After a great start to the year, are stocks at a turning point? Several companies beat today — ExxonMobil, UPS, Pfizer — but all are trading down. Running out of steam?
Look below the hood, and not all is as it seems:
1) PFE had poor guidance after rallying to a 4-year high earlier in the month.
2) UPS hit a new high yesterday after rising more than 25 percent in the last four months. The stock is just tired.
3) XOM had good upstream numbers but refining is still tough.
Bottom line about earnings today: not a disaster, but no big beats. And with the S&P rallying 4.1 percent this month, that is a problem.
One thing's for sure: the positive U.S. economic momentum seems to be ebbing a bit. For months, U.S. economic data has outperformed its global competitors. But look at today: Chicago PMI below expectations, consumer sentiment below expectations, S&P/Case-Shiller economic data showing U.S. home prices fell for a third straight month in November.
And look at the disappointing Q4 GDP last week: it was largely inventory building, and not overall growth.
It's worse in Europe, where much of the euro zone (ex-Germany) looks close to recession, thanks largely due to aggressive austerity programs. Unemployment is up everywhere, again with the exception of Germany; Italian unemployment rose to 8.9 percent, highest since the survey began in 2004.
Where does this leave stocks? If the global economy is indeed weakening (including U.S.), stock traders are back to that sorry state of affairs: central bank intervention. I know, it's destabilizing. But that doesn't mean it can't move stocks. It does. You know it does.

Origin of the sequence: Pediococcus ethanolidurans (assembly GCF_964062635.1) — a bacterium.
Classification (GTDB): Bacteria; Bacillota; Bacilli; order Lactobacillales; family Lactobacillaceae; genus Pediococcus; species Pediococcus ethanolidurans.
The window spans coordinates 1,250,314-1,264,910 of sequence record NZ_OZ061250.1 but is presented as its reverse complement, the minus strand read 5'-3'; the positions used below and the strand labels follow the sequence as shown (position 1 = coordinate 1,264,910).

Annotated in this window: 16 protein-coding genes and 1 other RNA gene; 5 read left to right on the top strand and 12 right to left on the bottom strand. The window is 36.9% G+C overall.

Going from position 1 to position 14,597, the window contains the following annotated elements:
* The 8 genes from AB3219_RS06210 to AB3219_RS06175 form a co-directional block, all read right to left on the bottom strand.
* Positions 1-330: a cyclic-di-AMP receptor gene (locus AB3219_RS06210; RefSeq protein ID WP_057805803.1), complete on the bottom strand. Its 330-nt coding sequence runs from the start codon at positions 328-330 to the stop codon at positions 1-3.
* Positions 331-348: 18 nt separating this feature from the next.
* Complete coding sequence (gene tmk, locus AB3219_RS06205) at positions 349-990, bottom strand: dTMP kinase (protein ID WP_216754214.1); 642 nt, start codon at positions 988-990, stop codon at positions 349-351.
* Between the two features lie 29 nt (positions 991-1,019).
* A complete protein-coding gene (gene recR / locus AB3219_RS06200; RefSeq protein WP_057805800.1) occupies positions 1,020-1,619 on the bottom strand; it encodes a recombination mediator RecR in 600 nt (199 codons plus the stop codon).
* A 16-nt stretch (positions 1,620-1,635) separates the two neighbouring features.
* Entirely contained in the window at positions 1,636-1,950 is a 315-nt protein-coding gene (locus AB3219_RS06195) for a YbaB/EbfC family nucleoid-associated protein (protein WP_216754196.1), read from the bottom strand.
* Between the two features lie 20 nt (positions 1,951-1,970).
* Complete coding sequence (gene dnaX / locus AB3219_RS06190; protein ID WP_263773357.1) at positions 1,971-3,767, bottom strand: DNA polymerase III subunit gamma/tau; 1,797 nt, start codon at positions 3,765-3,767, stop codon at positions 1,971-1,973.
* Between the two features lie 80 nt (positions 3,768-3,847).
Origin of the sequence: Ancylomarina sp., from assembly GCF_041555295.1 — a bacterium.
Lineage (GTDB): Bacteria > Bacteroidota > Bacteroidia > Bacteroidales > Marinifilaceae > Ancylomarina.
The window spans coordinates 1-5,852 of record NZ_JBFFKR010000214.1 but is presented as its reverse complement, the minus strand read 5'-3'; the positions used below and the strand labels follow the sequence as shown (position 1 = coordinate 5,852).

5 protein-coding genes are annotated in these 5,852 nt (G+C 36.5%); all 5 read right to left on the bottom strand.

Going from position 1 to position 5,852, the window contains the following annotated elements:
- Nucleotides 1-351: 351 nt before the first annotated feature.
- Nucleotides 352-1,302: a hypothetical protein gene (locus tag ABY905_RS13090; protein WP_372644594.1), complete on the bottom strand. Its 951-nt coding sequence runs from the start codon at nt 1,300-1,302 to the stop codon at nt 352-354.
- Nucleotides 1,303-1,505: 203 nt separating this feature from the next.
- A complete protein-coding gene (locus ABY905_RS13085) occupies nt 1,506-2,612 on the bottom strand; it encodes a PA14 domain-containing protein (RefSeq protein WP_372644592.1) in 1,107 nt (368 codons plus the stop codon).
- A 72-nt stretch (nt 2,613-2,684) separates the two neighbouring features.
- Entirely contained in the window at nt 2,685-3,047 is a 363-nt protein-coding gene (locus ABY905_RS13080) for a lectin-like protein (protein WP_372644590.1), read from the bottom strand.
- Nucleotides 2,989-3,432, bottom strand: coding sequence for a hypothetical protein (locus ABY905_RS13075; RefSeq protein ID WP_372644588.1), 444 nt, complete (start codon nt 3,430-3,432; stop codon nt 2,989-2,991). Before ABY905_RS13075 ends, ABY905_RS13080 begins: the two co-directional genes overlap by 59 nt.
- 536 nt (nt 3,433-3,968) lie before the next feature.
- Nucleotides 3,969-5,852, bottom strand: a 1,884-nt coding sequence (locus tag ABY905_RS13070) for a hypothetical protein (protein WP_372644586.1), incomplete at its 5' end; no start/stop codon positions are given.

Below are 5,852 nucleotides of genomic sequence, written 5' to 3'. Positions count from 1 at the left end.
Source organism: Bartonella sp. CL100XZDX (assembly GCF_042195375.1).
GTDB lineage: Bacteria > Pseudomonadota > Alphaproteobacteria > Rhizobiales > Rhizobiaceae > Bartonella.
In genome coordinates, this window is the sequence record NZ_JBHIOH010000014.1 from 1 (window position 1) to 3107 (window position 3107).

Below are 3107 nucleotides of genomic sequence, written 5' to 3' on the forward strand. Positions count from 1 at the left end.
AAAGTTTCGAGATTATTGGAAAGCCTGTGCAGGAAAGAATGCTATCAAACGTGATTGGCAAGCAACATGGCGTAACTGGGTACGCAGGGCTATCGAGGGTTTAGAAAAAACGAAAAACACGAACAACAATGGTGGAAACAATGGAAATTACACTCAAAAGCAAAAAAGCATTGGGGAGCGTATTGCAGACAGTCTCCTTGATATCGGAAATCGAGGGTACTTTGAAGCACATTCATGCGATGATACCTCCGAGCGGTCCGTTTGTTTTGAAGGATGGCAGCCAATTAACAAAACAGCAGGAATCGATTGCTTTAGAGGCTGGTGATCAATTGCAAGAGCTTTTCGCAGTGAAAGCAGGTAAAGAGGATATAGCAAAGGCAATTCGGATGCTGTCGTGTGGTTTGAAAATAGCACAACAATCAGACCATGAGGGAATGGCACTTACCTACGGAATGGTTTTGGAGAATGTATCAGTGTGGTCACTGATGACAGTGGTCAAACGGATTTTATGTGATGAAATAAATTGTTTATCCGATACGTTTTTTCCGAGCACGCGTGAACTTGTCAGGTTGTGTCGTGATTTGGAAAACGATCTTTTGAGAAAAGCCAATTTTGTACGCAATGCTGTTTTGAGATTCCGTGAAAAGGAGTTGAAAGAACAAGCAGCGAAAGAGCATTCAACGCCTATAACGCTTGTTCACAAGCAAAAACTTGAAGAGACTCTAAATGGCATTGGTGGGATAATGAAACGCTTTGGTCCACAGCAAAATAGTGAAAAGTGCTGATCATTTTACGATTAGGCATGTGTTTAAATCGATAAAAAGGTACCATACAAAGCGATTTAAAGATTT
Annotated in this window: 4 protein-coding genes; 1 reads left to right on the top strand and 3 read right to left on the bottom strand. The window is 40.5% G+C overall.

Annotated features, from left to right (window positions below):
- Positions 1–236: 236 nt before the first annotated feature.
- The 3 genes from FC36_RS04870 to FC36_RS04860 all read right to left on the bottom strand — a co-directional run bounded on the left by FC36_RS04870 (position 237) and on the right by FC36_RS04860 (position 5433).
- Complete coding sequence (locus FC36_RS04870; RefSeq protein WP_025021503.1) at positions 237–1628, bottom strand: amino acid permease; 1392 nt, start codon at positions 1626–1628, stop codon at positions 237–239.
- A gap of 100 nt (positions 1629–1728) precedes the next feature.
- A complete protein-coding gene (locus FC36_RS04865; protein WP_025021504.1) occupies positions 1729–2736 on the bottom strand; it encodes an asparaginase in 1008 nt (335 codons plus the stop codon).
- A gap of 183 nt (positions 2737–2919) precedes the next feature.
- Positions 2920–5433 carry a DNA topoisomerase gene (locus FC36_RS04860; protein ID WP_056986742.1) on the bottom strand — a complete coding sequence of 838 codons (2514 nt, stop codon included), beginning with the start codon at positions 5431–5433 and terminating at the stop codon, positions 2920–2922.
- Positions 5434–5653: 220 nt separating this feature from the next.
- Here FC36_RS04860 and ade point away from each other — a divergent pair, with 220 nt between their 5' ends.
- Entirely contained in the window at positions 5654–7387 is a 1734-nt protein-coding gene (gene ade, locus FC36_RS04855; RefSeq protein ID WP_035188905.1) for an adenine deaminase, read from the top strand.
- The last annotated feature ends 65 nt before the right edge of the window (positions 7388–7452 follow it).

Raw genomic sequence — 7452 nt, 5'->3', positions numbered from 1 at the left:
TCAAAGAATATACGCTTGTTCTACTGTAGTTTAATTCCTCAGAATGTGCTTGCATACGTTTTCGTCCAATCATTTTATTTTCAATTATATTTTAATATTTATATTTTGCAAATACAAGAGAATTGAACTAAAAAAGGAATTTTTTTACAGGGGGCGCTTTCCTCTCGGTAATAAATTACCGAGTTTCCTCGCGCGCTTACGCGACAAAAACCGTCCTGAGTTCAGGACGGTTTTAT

That means a huge new 3-year ECBlending facility at the end of the month — traders have been talking about a 1 trillion euro takeup for weeks. The prior 3-year lending facility attracted 489 billion euros at the end of December and is viewed as the primary reason the euro market has stabilized.
Finally, the eternal question: where's the volume? It never picked up in January.
1) forget the VIX, there is still too much uncertainty: "faltering macros here and gigantic financial sector risk in EU and fading confidence that a real fix is in the offing," one trader wrote this morning, explaining why he was trading less.
Another said macro-domination of stocks would continue, and he was not playing as much: "These are now public policy dominated markets with huge tail risks around government competency/incompetency... and with government involved that serves to shorten business cycles and increase volatility over time... so no thanks..."
2) much lower levels of proprietary trading from banks.
3) lower volume begets more lower volume as high frequency traders who depend on volatility to make money also pull back.
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